Saturday, April 23, 2016

God's Love


In today’s Gospel reading from Jesus’ parting words to his disciples at the Last Supper, Jesus says, “I give you a new commandment: love one another.” (Jn 13: 34)

In the Book of Leviticus, God says: “You shall love your neighbor as yourself.” (Lv 19: 18b)

And throughout his public ministry Jesus taught his disciples to have love for one another. Why then did he say a “new” commandment?


Jesus said “new” because he meant a new interpretation of love. The word “love” is used very loosely today, in the lyrics of popular Rock and Roll songs, love is mainly a human emotion, a warm sentiment much devoid of common sense.  Jesus’ concept of love is never such.

In so-called “private” vows at a wedding, the groom may vow “to massage your feet every night” as an expression of his love for his bride. Love as used in the Old Testament Song of Solomon is so different from Jesus’ understanding and interpretation of love. Jesus would probably not approve of many of our love songs, as devoid of sanity and true meaning.


Jesus’ idea of love was very different.  For him, love is the love and care of the good Samaritan for the traveler waylaid on his way, of the good shepherd seeking his lost sheep, of the father welcoming his lost and wayward son, of the public sinner pouring costly ointment on his feet: for Jesus, “greater love than this no man has, that a man lay down his life for his friends.”  To a world of betraying Judas-es, lying Peters, lying Caiphas-es, gambling soldiers, and a whole spectrum of evil at his crucifixion, Jesus declared, “Father, forgive them, for they do not know what they do..” This is love which is entirely new. This is love as St. Stephen gave his life, “”Lord Jesus, receive my spirit. . . . Lord, do not hold this sin against them.” (Acts 7: 59b – 60)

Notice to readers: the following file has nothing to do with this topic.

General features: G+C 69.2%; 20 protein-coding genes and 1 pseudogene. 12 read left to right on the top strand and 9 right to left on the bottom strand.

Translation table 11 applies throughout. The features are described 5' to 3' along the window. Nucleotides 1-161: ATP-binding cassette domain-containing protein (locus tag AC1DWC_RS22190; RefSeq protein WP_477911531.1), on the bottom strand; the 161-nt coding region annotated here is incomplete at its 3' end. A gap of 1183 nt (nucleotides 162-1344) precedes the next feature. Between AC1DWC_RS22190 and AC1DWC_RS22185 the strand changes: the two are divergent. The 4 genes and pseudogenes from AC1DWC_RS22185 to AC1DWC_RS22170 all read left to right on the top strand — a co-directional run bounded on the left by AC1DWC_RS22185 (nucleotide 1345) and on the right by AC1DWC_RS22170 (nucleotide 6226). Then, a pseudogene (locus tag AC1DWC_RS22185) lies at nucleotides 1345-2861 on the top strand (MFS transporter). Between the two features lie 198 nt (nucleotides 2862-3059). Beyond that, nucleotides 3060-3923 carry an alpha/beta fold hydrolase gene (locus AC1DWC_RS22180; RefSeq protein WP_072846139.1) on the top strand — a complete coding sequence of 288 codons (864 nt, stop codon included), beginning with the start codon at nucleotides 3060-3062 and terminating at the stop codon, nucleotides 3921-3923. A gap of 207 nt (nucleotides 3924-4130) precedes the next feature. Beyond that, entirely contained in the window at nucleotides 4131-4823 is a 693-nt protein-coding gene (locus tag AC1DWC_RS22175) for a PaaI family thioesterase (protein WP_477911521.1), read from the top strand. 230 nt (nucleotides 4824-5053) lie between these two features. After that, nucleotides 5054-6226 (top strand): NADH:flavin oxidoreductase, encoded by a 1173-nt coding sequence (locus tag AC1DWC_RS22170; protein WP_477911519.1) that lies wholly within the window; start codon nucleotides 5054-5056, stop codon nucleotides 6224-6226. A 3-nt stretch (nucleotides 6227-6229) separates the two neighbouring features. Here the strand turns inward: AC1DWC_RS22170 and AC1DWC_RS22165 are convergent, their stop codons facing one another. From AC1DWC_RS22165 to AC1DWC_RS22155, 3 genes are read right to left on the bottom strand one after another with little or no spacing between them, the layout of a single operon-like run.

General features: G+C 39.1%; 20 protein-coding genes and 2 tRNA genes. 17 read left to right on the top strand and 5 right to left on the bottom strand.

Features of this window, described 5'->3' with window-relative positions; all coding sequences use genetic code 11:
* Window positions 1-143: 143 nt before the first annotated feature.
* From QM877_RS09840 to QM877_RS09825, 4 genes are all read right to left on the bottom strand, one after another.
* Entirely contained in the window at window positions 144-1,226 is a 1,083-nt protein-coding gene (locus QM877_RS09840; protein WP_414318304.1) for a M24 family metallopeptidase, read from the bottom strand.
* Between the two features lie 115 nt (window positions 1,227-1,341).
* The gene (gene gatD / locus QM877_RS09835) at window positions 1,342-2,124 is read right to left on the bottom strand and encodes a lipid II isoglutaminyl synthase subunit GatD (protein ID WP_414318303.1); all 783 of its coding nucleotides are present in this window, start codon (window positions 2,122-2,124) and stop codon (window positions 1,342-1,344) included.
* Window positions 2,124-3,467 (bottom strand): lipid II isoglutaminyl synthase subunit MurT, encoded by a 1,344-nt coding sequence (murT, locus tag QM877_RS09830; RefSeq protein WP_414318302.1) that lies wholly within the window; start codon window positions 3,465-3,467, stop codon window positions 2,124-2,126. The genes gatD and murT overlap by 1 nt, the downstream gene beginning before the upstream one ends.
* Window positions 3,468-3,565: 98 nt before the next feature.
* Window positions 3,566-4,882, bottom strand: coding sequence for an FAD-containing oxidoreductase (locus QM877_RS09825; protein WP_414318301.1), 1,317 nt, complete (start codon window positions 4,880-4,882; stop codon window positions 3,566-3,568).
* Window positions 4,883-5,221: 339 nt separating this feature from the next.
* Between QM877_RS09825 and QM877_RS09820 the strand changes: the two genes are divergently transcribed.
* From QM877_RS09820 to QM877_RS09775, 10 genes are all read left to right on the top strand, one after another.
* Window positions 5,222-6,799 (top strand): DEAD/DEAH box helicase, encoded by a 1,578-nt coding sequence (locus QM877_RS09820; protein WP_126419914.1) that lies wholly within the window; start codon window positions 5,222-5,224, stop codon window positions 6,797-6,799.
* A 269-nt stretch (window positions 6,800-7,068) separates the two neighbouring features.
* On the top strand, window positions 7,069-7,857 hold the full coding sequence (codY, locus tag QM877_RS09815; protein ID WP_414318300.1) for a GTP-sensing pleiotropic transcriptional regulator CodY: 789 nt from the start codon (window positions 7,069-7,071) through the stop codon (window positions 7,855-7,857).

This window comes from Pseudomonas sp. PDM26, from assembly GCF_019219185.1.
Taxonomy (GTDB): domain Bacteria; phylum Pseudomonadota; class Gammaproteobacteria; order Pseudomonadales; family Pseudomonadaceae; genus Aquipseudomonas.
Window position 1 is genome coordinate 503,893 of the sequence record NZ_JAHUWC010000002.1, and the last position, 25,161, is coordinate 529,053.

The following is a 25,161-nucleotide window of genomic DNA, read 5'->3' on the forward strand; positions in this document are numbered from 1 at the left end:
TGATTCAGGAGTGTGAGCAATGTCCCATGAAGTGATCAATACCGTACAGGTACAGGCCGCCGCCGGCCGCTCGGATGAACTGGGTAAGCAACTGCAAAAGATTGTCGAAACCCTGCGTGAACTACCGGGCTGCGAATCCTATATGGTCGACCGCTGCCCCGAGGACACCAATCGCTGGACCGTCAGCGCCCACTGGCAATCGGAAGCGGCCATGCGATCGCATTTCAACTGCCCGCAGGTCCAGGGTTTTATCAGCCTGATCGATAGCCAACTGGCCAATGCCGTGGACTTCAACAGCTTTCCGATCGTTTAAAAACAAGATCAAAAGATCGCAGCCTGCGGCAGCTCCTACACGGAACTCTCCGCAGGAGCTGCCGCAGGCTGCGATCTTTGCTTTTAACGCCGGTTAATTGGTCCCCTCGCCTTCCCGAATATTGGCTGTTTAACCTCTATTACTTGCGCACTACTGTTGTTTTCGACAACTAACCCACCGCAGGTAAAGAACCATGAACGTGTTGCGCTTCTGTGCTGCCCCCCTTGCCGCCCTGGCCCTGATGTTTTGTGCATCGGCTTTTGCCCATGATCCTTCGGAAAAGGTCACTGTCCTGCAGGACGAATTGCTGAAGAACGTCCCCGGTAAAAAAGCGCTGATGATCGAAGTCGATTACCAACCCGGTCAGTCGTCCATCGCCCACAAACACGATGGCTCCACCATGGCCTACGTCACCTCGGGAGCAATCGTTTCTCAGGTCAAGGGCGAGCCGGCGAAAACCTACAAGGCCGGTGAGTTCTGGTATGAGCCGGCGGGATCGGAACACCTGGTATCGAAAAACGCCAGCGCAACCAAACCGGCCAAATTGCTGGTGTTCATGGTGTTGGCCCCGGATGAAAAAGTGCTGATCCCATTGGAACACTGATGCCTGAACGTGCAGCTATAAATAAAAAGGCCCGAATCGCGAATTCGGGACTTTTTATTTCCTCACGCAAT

Jesus’ teaching on love was new because it meant a new meaning of love; new, because it would establish a society whose basis, shape and character are rooted in love. It is not about good neighborly relationships, as stressed in the covenant in the Old Testament. The Old Testament stressed these sentiments and obligations: these appear today as social welfare and charitable works.  Jesus’ commandment of love stressed his kind of love.  

The early Christians lived this love preached by Christ such that those around them. It’s not fine words to describe their life-style. The early Christians out-lived, out-thought and out-died the people around them. Those around them saw this love as their living trademark, “See how these Christians love one another.”  Their love transcended race, culture and language and created a new society, the Christian Church.  There have been many attempts at a new society:  Communism, Nazism, Fascism, Socialism and others have not led their followers anywhere.  Whereas, at the heart of the early Christian Church there was a new sense of brotherhood and sisterhood, a new sense of true community, that became the wonder of the world.   Its lasting persistence to this day in missionary projects, hospitals and schools, selfless and dedicated men and women of the Church throughout the world is proof and testament of this love.
Jesus” teaching on love is new because it is a new fulfillment of love. Love as lived by many today is a temporary emotional experience, here today and gone tomorrow leaving in its trail staggering statistics of divorce, suicide, violence and fraud.



Why did Jesus love people the way he did? Certainly not for what he could get from them. His was a love which fulfilled itself in the well-being of others, a love which helped others, which rejoiced in the success of others, which applauded the triumph of the good and wept with those in sorrow.  Such is the love of Christ which he left as a new commandment to his disciples and to all his followers.  Such is the love of Christ at work in each of us. In this love the purpose of his kingdom is realized and fulfilled.
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